By Ricardo Serrano Denis
“No one cared.”
Neal Adams, comics legend and co-creator of We Spoke Out: Comics and the Holocaust — also the name of panel discussed here — returned to this phrase repeatedly when commenting on comics about the Holocaust in the 50s, 60s, 70s, and 80s. Comics were not respected as a medium back in those decades (in fact, they’re still fighting for recognition in certain circles), and they were often ignored because of it. Little did people know, that comics were one of the few mediums talking about the Holocaust in a time where the topic had reached the mainstream. This was before Maus and Schindler’s List. In this period, people were being educated on the Holocaust through comics.
The book, We Spoke Out: Comics and the Holocaust, is a collaboration between Neal Adams, multiple Eisner award winner Craig Yoe, and Dr. Rafael Medoff, director of the David S. Wyman Institute for Holocaust Studies. It showcases the best selection of comics, according to Adams, that tackled the Holocaust and its memory. Stories range from the classic War Comics tradition to Superhero stories that see the likes of Captain America and Batman either infiltrating concentration camps or dealing with deep family traumas related to the Jewish experience during World War II.
The collection contains the comic book story of Dina Babbitt, a Holocaust survivor that drew portraits of Romani camp prisoners for Dr. Mengele, The Angel of Death. Some thirty years after the war ended, the Auschwitz-Birkenau State Museum discovered seven of Babbitt’s watercolor portraits. Babbitt refused to give Babbitt the paintings, arguing they belong to the museum, and to this day a fight rages on between Babbitt’s family and the state museum. Dr. Medoff made it clear that the book not only champions Babbitt’s cause, which continues after her death in 2009, but also acts as an ally in getting the paintings back to their rightful owners.
Dr. Medoff views the book as an example of how comics “were ahead of the curve” as a medium that both entertained and informed the public. The pedagogical potential of comics is displayed in full force here, expressed as a kind of raw form of entertainment that took readers outside of their comfort zones. This line of thought led Adams to say that “if anyone in this country should buy one comic, it’s this one,” referring to We Spoke Out.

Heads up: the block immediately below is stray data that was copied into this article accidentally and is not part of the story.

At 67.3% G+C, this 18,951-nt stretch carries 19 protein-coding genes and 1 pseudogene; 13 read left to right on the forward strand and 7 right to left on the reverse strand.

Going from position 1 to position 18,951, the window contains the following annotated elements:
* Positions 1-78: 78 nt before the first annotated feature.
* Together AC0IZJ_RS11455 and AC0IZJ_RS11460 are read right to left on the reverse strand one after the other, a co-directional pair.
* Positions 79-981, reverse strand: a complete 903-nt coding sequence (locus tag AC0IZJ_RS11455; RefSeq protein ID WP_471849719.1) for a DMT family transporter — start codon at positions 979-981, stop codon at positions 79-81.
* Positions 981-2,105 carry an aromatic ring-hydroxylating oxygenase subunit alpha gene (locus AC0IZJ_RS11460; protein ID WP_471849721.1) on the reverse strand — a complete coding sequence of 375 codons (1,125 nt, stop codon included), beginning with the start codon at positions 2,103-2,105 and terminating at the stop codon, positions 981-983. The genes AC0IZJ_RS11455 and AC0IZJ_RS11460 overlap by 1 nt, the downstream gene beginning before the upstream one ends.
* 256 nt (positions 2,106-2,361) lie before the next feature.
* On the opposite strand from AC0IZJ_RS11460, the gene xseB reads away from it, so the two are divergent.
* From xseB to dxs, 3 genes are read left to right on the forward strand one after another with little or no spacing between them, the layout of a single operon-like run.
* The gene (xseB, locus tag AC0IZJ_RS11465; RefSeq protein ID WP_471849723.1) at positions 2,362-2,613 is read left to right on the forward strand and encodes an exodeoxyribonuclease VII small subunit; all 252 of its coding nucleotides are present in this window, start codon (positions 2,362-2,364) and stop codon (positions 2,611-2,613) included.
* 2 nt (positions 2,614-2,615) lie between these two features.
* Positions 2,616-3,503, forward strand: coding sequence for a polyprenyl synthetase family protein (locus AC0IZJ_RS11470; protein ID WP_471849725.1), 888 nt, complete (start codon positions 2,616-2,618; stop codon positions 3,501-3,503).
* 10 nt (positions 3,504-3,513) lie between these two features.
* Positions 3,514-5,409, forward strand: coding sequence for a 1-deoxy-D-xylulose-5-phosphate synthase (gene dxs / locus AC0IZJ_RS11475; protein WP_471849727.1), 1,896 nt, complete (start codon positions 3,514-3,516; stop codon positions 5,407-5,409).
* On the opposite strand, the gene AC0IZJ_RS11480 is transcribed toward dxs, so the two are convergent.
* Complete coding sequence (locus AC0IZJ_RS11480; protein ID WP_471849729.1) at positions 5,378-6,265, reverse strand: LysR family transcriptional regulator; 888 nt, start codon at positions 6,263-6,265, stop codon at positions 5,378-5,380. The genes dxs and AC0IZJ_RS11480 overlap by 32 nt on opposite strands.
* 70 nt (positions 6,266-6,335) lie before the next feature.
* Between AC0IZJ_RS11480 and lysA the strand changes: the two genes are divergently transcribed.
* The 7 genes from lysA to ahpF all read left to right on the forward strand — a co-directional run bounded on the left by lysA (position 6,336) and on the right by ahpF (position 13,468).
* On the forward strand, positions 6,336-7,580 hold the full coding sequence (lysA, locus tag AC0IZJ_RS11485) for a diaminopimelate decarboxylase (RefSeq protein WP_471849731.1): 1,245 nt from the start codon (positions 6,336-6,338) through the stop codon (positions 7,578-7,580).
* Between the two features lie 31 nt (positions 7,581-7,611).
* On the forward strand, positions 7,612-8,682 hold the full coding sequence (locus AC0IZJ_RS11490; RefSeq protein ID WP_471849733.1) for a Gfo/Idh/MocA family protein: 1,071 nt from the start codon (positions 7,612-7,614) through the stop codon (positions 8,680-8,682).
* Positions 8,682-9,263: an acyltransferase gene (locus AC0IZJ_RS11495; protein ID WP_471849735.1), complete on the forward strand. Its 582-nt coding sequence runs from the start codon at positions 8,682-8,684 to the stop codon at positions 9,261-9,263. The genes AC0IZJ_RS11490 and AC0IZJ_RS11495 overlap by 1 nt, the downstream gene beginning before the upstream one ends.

That comics were talking about the Holocaust during the 50s and all the way to the 80s and beyond speaks to the reactionary character of the medium. As I teacher myself, I can fully appreciate how important these comics were for an audience that would not get more public discussion on the Holocaust at least until the 90s, when movies and other productions pushed the debate into the public sphere. Dr. Medoff added that comics managed to get away with these stories before because they were so aggressively looked down upon. Again, no one cared about comics, which is what made them so powerful. They were offering strong social justice commentary in spite of their cultural status.
Craig Yoe expanded on comics as an educational tool by revisiting his childhood memories of receiving Fire Prevention comics in school. He makes the link between that type of comic and Holocaust comics by tracing a kind of genealogy of pedagogical comics that show using comics in school is not new, but it has always been effective. Yoe is currently developing comics for struggling countries on personal hygiene, so that readers that haven’t been taught how to wash their hands, for instance, learn to do so to avoid infections and life-threatening health hazards.
Neal Adams made sure the audience knew that the type of stories found in We Spoke Out are “fighting to prevent [more Holocausts] right now.” The recent Trump-backed immigration policies were alluded to in the panel to make this point hit all the more harder. “The whole point was we shouldn’t forget.”
There’s a very pedagogical intention there. These stories aren’t just about a horrible past. They are about trying to prevent those horrors from coming back. Should they come back, though, comics will be there to speak out. Through their book, Adams, Yoe, and Medoff are making sure we always remember this.
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